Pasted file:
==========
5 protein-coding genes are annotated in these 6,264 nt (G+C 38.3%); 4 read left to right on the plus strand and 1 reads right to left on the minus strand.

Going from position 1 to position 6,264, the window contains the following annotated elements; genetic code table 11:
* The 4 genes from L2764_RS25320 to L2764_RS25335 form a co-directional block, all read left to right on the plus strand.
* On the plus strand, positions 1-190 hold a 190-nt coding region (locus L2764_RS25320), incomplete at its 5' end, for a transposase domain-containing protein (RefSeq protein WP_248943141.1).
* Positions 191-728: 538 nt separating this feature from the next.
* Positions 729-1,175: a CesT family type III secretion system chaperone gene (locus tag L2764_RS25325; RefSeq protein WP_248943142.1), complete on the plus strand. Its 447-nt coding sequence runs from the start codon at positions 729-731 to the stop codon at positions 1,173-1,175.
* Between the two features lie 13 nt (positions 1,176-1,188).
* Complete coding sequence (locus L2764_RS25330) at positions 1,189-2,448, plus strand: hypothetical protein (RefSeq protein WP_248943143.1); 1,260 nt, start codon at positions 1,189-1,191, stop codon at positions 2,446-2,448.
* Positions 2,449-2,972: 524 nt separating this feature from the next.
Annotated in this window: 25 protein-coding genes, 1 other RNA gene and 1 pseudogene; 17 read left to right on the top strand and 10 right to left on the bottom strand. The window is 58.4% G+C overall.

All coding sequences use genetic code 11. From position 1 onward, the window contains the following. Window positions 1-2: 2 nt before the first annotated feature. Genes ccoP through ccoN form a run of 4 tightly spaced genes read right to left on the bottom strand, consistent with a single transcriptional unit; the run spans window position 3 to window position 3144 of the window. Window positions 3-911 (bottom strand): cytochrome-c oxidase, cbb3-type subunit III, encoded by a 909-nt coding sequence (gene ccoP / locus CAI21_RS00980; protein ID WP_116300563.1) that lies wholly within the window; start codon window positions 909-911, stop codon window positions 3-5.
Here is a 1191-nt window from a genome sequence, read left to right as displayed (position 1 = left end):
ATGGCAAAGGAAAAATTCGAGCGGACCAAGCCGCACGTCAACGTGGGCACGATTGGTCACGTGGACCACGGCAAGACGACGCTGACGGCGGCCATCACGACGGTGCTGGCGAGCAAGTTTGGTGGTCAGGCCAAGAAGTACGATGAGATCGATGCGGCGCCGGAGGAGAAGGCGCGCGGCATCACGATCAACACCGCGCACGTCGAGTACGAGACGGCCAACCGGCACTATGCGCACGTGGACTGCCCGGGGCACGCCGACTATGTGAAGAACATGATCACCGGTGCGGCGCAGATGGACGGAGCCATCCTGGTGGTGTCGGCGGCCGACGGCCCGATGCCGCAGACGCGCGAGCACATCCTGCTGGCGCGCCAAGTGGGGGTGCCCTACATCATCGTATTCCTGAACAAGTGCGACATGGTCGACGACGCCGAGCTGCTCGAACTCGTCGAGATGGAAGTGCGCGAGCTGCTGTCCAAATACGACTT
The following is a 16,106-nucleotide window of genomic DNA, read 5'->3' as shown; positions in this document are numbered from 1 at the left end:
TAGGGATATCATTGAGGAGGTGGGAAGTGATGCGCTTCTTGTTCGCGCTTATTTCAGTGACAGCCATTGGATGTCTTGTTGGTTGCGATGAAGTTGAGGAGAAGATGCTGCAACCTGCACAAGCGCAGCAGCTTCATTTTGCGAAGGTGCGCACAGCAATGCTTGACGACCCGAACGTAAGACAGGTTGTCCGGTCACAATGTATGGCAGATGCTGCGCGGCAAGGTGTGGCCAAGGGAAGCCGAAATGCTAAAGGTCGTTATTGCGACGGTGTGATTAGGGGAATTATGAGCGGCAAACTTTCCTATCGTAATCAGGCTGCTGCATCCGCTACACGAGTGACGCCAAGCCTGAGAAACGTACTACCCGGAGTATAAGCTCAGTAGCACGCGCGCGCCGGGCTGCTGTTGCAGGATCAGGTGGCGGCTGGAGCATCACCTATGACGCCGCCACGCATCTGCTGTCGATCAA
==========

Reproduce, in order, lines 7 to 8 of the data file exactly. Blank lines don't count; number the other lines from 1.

* Between the two features lie 13 nt (positions 1,176-1,188).
* Complete coding sequence (locus L2764_RS25330) at positions 1,189-2,448, plus strand: hypothetical protein (RefSeq protein WP_248943143.1); 1,260 nt, start codon at positions 1,189-1,191, stop codon at positions 2,446-2,448.